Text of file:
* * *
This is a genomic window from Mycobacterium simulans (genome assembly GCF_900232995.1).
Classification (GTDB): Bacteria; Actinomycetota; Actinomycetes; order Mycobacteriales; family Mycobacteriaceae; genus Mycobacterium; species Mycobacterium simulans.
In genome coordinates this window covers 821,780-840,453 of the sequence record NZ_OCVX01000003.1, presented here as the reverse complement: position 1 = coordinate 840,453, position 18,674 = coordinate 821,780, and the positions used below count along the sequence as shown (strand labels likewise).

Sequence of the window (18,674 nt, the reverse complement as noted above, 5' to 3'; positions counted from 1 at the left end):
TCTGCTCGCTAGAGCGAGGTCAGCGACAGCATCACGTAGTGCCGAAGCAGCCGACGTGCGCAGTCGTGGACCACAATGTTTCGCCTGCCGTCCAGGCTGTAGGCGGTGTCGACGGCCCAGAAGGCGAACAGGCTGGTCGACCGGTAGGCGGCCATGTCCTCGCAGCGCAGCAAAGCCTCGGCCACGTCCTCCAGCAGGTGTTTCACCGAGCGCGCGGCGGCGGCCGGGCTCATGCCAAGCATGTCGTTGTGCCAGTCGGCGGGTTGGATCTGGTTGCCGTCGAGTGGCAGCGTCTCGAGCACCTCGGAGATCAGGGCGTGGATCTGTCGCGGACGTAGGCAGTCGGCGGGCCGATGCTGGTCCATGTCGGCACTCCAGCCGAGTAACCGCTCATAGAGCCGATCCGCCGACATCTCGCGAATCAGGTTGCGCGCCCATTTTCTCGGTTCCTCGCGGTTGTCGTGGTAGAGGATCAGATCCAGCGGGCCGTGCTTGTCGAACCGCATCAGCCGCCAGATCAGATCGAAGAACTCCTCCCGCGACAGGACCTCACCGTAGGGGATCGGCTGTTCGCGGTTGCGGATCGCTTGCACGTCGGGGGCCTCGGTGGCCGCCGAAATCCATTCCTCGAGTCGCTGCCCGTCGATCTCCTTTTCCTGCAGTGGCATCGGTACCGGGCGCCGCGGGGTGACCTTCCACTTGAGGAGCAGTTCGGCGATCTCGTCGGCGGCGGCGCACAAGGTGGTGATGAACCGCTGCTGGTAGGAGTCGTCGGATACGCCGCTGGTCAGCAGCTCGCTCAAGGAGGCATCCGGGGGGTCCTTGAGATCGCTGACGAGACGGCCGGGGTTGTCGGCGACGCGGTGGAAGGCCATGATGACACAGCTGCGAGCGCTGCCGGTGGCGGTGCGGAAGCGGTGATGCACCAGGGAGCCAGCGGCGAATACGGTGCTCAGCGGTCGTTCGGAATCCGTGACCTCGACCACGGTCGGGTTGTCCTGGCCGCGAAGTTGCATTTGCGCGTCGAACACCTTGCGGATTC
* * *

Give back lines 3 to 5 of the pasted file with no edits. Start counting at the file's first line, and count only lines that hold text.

In genome coordinates this window covers 821,780-840,453 of the sequence record NZ_OCVX01000003.1, presented here as the reverse complement: position 1 = coordinate 840,453, position 18,674 = coordinate 821,780, and the positions used below count along the sequence as shown (strand labels likewise).

Sequence of the window (18,674 nt, the reverse complement as noted above, 5' to 3'; positions counted from 1 at the left end):
TCTGCTCGCTAGAGCGAGGTCAGCGACAGCATCACGTAGTGCCGAAGCAGCCGACGTGCGCAGTCGTGGACCACAATGTTTCGCCTGCCGTCCAGGCTGTAGGCGGTGTCGACGGCCCAGAAGGCGAACAGGCTGGTCGACCGGTAGGCGGCCATGTCCTCGCAGCGCAGCAAAGCCTCGGCCACGTCCTCCAGCAGGTGTTTCACCGAGCGCGCGGCGGCGGCCGGGCTCATGCCAAGCATGTCGTTGTGCCAGTCGGCGGGTTGGATCTGGTTGCCGTCGAGTGGCAGCGTCTCGAGCACCTCGGAGATCAGGGCGTGGATCTGTCGCGGACGTAGGCAGTCGGCGGGCCGATGCTGGTCCATGTCGGCACTCCAGCCGAGTAACCGCTCATAGAGCCGATCCGCCGACATCTCGCGAATCAGGTTGCGCGCCCATTTTCTCGGTTCCTCGCGGTTGTCGTGGTAGAGGATCAGATCCAGCGGGCCGTGCTTGTCGAACCGCATCAGCCGCCAGATCAGATCGAAGAACTCCTCCCGCGACAGGACCTCACCGTAGGGGATCGGCTGTTCGCGGTTGCGGATCGCTTGCACGTCGGGGGCCTCGGTGGCCGCCGAAATCCATTCCTCGAGTCGCTGCCCGTCGATCTCCTTTTCCTGCAGTGGCATCGGTACCGGGCGCCGCGGGGTGACCTTCCACTTGAGGAGCAGTTCGGCGATCTCGTCGGCGGCGGCGCACAAGGTGGTGATGAACCGCTGCTGGTAGGAGTCGTCGGATACGCCGCTGGTCAGCAGCTCGCTCAAGGAGGCATCCGGGGGGTCCTTGAGATCGCTGACGAGACGGCCGGGGTTGTCGGCGACGCGGTGGAAGGCCATGATGACACAGCTGCGAGCGCTGCCGGTGGCGGTGCGGAAGCGGTGATGCACCAGGGAGCCAGCGGCGAATACGGTGCTCAGCGGTCGTTCGGAATCCGTGACCTCGACCACGGTCGGGTTGTCCTGGCCGCGAAGTTGCATTTGCGCGTCGAACACCTTGCGGATTC